The risk of attack is increasing, but few small to midsize businesses are taking the basic measures needed to prevent it. The costs incurred from a compromise are vast; damaged systems and software must be replaced - and that's on top of the legal and PR costs.
But minimising the risks is simple; a good place to start is identity management. Affordable tools aimed at SMBs are becoming available through the cloud, providing similar levels of protection to those enjoyed by major enterprises.
Identity management comes in many guises, but essentially it involves authorising and authenticating the roles and privileges of individuals within a system. When used properly, it increases efficiency, improves the end-user experience, and ensures that a business complies with data protection regulations.
It's fairly straightforward; it can be achieved through manual processes or with tools and automation. ID management is also helpful in a 'bring your own device' (BYOD) environment, making it possible to control access to systems from different locations.
SMBs are especially vulnerable to cyber attacks as they often do not have proper security measures in place. In fact, the size of the business can be one of reasons why they are targeted, says Sanchit Vir Gogia, Chief Analyst and CEO at Greyhound Research.
ID management tools are a therefore a critical element of a smaller company's cyber security strategy. "There is an urgent need to have systems in place that are more sophisticated and provide an additional layer of security for data," Gogia says. "That is where identity management comes in."
Passwords are often the biggest vulnerability. Sometimes they are weak, or can be discovered through 'spear phishing', in which an email from an apparently trusted source obtains the word or code. Also, a static password will be easy to crack, says Andy Aplin, CTO of Accumuli Security. He advises SMBs to look at two factor authentication - used in online banking - as a proven method.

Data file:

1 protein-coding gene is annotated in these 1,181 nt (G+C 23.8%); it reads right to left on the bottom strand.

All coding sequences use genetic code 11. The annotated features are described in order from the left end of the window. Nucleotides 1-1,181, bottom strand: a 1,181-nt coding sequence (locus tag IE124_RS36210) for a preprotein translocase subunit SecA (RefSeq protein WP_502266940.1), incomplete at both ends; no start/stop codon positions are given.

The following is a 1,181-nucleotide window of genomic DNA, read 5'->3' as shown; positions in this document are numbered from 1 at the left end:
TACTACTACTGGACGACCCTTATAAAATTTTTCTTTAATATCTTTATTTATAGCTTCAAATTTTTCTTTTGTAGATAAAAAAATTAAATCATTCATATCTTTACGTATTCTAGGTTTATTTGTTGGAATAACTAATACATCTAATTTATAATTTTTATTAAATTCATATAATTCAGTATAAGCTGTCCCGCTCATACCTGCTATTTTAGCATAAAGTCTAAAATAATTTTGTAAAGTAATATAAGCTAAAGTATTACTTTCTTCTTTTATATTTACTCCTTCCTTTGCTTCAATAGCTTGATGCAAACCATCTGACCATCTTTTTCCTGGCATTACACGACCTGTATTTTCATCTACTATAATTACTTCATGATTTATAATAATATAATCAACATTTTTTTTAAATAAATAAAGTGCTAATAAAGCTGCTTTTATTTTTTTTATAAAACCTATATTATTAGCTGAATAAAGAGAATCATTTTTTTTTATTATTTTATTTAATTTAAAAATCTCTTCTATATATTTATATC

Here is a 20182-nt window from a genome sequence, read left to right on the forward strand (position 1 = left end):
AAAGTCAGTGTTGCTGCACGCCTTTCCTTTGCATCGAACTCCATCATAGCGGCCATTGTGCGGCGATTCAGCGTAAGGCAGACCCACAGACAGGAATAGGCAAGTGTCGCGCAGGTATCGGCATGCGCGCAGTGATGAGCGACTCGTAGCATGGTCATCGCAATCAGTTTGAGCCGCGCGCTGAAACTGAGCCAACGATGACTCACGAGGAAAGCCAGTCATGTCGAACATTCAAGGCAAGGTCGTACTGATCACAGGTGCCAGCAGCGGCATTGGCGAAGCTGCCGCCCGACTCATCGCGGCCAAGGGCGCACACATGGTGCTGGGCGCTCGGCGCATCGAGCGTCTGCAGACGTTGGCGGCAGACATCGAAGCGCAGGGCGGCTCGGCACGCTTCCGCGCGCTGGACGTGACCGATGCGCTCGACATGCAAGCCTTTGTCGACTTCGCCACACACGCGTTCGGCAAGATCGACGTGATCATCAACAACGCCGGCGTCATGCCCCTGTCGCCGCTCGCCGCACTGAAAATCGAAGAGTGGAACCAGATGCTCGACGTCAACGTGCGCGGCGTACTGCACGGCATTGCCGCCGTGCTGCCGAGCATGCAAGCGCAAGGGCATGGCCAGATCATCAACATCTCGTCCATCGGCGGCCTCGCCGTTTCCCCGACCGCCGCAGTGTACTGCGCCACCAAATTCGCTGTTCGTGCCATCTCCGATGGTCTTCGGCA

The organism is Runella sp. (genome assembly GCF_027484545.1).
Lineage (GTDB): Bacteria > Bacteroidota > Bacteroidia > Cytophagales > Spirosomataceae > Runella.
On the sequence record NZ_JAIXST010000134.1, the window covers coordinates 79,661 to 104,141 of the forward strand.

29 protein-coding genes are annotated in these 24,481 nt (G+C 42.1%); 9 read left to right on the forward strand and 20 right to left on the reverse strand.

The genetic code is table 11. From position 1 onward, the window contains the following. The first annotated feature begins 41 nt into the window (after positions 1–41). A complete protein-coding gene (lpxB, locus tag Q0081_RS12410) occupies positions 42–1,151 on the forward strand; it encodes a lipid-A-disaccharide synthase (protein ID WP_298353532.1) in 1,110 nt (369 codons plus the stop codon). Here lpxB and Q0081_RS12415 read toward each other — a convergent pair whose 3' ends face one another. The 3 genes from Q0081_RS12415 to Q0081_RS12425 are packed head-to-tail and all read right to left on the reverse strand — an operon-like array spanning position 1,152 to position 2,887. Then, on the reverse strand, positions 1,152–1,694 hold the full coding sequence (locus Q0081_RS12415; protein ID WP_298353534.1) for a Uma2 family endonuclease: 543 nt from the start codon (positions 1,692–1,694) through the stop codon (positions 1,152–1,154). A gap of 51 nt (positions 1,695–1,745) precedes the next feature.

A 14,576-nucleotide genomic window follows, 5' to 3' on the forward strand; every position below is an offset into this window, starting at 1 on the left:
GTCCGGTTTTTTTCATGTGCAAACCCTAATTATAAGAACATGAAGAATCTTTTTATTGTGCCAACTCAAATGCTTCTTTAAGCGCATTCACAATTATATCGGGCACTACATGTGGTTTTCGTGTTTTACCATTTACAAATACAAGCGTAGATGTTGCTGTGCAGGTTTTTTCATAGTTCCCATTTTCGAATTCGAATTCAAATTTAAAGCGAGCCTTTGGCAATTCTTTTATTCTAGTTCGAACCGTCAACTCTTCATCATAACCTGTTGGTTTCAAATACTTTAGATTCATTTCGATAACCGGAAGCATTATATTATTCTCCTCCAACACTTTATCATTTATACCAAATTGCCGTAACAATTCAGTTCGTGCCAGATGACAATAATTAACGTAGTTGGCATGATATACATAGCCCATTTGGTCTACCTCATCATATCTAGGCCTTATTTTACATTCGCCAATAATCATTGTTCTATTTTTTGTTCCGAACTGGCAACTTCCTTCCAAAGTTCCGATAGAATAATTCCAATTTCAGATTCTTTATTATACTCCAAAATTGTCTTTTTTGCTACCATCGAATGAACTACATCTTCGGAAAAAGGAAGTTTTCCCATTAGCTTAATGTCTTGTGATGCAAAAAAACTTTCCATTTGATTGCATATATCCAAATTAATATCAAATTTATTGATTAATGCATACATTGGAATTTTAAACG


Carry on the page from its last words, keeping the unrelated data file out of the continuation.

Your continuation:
It involves each employee having a user name and a second level of identity, such as a password or number. "The first factor is a known entity and the second is unknown," Aplin says. "Whether you are authenticating email or Salesforce, two factor authentication is the only way forward."
Implementing a strategy
SMBs ought to have a policy for managing secure IDs and access credentials, says Gogia. This should include the ability to provision and de-provision user accounts.
But identity management systems themselves can also be a high value target of attacks, so they require extra attention to make sure they are secure, says Jim Fenton, Chief Security Officer at the OneID digital identity management service.
In order to prevent attack, try to establish a single source of "truth" for identity information, he advises. "This greatly simplifies the on-boarding and off-boarding process for employees and when roles change. It is particularly important with the trend towards cloud services that may be accessible from outside the boundaries of the corporate network."
One of the biggest risks is that an employee who has left on bad terms retains access to corporate data, says Fenton. "It's important for identity management systems to revoke access immediately in the event of a change of status," he adds.
But your strategy depends on your business requirements. For some firms, automated provisioning, with security policies in place, is the first priority. Others may consider access recertification - the process of ensuring everyone has access to only the applications they need to do their job - a high priority. Or eliminating multiple logins and multiple passwords could be most important.
Identity management solutions are offered by bigger vendors including Oracle as well as smaller and SMB-specific companies.